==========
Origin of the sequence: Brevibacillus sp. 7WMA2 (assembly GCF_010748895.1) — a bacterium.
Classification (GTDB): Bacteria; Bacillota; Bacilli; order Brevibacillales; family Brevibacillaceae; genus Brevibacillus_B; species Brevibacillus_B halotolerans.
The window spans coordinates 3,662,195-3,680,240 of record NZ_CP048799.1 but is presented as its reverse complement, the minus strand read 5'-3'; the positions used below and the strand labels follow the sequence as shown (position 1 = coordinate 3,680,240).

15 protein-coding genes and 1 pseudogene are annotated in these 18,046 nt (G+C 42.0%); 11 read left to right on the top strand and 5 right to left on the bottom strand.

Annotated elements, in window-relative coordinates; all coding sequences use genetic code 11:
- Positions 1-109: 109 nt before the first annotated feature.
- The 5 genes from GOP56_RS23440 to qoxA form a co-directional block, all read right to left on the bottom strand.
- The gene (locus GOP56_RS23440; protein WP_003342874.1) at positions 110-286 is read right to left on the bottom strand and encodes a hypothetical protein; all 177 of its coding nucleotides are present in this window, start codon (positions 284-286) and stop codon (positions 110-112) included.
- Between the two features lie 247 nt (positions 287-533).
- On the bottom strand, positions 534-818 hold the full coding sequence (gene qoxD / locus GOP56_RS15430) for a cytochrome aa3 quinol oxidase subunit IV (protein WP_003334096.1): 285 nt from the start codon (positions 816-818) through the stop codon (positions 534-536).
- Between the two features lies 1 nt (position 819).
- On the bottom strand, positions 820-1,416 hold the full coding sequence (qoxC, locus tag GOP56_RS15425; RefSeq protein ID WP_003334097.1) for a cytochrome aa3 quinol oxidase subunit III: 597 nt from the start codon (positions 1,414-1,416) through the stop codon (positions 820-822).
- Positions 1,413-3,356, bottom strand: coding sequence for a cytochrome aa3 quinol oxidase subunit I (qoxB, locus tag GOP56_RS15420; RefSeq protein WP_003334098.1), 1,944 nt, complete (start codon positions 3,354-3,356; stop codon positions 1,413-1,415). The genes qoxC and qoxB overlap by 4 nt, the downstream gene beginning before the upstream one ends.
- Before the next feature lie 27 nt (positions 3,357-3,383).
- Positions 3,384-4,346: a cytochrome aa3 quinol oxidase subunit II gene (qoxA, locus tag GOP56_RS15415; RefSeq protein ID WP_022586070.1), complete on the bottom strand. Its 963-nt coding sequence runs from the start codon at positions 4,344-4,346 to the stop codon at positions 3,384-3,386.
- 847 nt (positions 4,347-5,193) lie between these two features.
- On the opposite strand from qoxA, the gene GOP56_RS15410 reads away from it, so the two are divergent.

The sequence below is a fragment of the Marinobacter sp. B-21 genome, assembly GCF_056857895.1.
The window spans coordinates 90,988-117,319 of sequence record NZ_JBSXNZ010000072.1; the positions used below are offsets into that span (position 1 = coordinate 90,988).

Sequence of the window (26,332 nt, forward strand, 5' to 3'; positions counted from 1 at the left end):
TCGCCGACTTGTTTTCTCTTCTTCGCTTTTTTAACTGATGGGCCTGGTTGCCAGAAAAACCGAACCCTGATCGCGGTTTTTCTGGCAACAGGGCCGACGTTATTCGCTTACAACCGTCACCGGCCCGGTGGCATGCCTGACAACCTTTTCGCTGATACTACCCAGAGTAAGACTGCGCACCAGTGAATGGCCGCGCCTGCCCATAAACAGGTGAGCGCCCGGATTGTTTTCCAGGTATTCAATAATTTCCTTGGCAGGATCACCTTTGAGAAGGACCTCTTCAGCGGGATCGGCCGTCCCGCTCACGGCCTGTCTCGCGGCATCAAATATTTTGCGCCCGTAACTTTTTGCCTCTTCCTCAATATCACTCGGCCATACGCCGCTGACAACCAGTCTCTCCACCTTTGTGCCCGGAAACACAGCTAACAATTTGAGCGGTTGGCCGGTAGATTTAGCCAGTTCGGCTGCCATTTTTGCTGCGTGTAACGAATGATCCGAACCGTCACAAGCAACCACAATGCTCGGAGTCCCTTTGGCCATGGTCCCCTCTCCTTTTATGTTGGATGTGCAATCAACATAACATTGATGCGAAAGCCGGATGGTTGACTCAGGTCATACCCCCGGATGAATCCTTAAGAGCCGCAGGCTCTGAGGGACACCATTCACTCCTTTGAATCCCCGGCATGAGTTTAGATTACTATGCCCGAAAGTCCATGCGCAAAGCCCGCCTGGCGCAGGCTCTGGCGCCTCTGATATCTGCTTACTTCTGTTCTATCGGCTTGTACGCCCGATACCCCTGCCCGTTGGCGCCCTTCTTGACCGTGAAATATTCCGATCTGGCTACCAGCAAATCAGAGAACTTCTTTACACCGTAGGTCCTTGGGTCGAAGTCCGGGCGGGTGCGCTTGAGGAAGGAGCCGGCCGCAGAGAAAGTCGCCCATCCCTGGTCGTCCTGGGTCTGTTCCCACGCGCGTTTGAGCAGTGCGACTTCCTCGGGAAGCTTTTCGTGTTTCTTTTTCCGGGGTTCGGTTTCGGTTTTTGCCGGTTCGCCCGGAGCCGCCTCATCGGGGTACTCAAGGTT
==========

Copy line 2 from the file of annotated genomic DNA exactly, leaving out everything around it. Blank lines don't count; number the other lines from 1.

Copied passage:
Classification (GTDB): Bacteria; Bacillota; Bacilli; order Brevibacillales; family Brevibacillaceae; genus Brevibacillus_B; species Brevibacillus_B halotolerans.